The city that brought you tapas and flamenco has other passions in store, JARED MITCHELL reports from the heart of Andalusia
Throughout Seville, the capital of Spain’s Andalucía region, national flags hang from the balconies of apartment buildings—hundreds, perhaps thousands of them—a reminder of fierce local devotion to Spain, but also a rejoinder to the fissiparous region of Catalonia and its separatist movement. I’m travelling about town with my Spanish friend, Gaby, and she departs from usual tourism diplomacy to fire some passionate words.
“I have very strong opinions on this,” she says, as she lays into the would-be breakaway region to the northeast. “I love Spain and don’t see why they should have to leave such a beautiful country.” She talks at length before remembering herself and calmly reverting to an enumeration of local sights.
Seville is a place that fosters such passionate love of land and heritage. And yet the city dozed for many decades in the 20 th century during which it suffered economic neglect, its rich history of global trade during the Age of Exploration a distant memory. In the 1990s things turned around, with new infrastructure investment and a world’s fair. Seville once again found its passion. Today, savvy tourists skirt the crowds in Barcelona for Seville’s under-reported plazas, alleys and alcoves. It never feels full-to-bursting and even its single air terminal feels relaxed, even during busy times.
Take a look at the “Mushroom,” a one-of-a-kind crazy revitalization of formerly rundown plaza in Seville’s Plaza Encarnación. Officially known as Metropol Parasol, it’s a vast canopy of interlocking wood that permits you to ramble up and down its futuristic rooftop walkways and enjoy views of the old city around you. There are other places, like Triana, on the other side of the Guadalquivir River, that are building new reputations for great tapas bars, clubs and big riverside restaurants that avoid the feeling of bus-tour feeding stations. Seville is not a bus-tour kind of place—the streets are far too narrow.
Gaby tells me that the city’s 2,200 years of recorded history have seen its own sovereignty shuffled variously between Romans, North African Moors, Arabs and Castilians. In violent conquest after conquest, the city overlaid the new over the old, and that layering is still visible today. The city centre wears the epochs like beguiling robes. La Giralda, the square steeple joining Seville’s vast cathedral, was once the minaret on a Moorish mosque, reminding visitors of the towers one sees in nearby Morocco.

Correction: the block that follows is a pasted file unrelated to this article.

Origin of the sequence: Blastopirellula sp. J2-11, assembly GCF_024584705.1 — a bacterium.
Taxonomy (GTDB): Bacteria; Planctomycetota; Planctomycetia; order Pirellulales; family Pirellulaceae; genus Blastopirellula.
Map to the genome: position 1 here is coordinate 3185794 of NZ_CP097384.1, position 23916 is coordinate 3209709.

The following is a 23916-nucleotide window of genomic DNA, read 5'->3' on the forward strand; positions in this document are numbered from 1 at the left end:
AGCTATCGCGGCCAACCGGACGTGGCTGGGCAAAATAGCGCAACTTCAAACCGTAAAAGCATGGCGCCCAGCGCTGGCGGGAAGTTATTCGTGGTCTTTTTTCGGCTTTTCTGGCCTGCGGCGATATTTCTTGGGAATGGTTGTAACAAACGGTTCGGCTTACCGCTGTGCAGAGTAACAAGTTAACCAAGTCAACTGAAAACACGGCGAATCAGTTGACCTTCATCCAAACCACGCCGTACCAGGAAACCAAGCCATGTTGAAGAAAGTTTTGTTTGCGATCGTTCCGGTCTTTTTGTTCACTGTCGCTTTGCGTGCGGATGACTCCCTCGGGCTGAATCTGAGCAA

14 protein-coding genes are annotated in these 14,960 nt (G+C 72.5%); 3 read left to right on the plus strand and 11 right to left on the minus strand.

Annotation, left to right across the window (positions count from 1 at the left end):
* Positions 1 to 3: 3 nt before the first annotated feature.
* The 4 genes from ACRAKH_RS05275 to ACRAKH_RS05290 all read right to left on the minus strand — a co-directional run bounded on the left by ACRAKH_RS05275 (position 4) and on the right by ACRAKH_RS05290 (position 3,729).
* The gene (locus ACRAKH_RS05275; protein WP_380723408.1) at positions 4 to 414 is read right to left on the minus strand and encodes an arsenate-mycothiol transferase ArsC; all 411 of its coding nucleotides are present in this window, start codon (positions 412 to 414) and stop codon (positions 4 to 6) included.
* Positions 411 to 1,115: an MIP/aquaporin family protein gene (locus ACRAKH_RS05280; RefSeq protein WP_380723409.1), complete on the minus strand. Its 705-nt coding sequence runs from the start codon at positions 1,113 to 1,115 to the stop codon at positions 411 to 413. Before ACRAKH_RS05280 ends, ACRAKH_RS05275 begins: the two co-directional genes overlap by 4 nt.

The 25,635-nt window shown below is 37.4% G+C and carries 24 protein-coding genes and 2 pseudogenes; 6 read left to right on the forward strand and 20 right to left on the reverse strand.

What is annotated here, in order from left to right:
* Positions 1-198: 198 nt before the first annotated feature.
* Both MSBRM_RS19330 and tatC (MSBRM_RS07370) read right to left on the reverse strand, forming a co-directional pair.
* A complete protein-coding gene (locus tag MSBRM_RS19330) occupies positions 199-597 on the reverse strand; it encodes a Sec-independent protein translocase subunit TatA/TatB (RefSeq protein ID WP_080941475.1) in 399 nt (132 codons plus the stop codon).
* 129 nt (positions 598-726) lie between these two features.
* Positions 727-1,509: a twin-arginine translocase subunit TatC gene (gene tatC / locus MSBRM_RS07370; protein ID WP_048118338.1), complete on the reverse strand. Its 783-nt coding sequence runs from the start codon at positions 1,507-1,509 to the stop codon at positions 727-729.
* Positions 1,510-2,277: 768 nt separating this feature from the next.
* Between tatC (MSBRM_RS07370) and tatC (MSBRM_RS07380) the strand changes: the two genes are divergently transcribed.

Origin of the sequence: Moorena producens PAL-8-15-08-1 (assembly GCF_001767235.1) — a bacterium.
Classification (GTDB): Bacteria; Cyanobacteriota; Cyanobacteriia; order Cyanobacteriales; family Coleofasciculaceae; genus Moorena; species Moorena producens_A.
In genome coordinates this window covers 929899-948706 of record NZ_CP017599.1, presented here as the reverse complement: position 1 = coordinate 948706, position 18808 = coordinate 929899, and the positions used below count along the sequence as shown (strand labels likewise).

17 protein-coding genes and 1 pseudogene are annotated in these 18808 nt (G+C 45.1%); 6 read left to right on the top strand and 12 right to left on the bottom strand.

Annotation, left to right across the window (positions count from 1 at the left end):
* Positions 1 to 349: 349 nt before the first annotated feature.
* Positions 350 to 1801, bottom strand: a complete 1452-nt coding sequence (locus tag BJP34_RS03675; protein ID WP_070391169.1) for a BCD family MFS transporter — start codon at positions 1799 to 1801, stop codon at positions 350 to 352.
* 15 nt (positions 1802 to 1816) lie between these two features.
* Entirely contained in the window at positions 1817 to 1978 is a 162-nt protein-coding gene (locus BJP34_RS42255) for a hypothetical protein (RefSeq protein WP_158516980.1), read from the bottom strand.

Visible from all over town, the Catedral de Santa María de la Sede is the guiding post of a typical Seville tour. Built on the site of a mostly demolished mosque, it’s held the title of the world’s largest church since the 16 th century, and looks more like medieval arena than a place of worship. Its murky nave gives an overall sense of the breadth and depth of the building. And like so many churches, later generations added their monuments, statuary, relics and doodads. Look for the extravagant but only putative tomb of Christopher Columbus (numerous other cities claim to hold his bones as well), guarded by figures representing some of Spain’s constituent kingdoms.
Gaby takes me through the evocative and graceful palace and gardens known as the nearby Réal Alcázar, which is similarly layered with history. Once the court of the 11 th -century Arabic Abbadid dynasty, it was enlarged to house a vast harem of 800 women and a garden where the skulls of enemies served as flower pots. Today it is one of the locations used for making the hit TV series Game of Thrones, posing as the water gardens of Dorne.
Seville’s fieriness extends to its climate. Summer is an inferno of 35C temperatures, making the city the hottest in Europe. It helps to visit, as I did, in November, when the temperatures are in the low 20s during the days and cooler in the evenings when Sevillanos don jackets to promenade the old city’s stately pedestrianized Avenida de la Constitución. On the street, the city’s famous oranges hang voluptuously from the trees, although no one eats them, for they are so bitter that only the British go for them as the main ingredient in marmalade.
Away from the monuments and boulevards, it’s in the backstreets where I find Seville’s calmer charms, alleys barely wide enough for compact cars to pass through. The streets snake and split in a medieval chaos of intimacies. I take an apartment in a small hotel in the labyrinthine Argote de Molina, one of the many cramped stems radiating out from the Seville Cathedral. It’s a quiet refuge from a sudden influx of British soccer fans who have come to cheer Liverpool’s team on in its battle against Sevilla FC. Rather than succumbing to the usual fisticuffs, however, the opponents gather in the Plaza de San Francisco to see who can kick soccer balls the highest, an outbreak of gentle boyishness.
Argote de Molina eventually wends its way north toward the downmarket Barrio Macarena, wherein a church hosts the bejewelled Virgin of Macarena, a holy sculpture put on parade during Semana Santa to a near-delirious reception from the faithful. Sevillanos’ religious fervour morphs into sporting mania during the Feria de Abril when the bullfighting season begins. Whether you approve of the sport or not, Spaniards flock to the riverside Plaza de Toros de la Maestranza daily to pay homage to bullfighting’s greatest venue. There, I find numerous statues of real-life bullfighters immortalized in bronze. But my attention is drawn to a statue of a woman, almost obscured beneath trees and across a six-lane arterial from the bullring. It is Carmen, Bizet’s flamboyant temptress. In his opera, a soldier is beguiled but later betrayed by Carmen, and he kills her in a jealous rage. Today, her effigy stands opposite the bullring, glaring at the stadium with contemptuous defiance, ultimately consumed by the passionate hearts of Seville.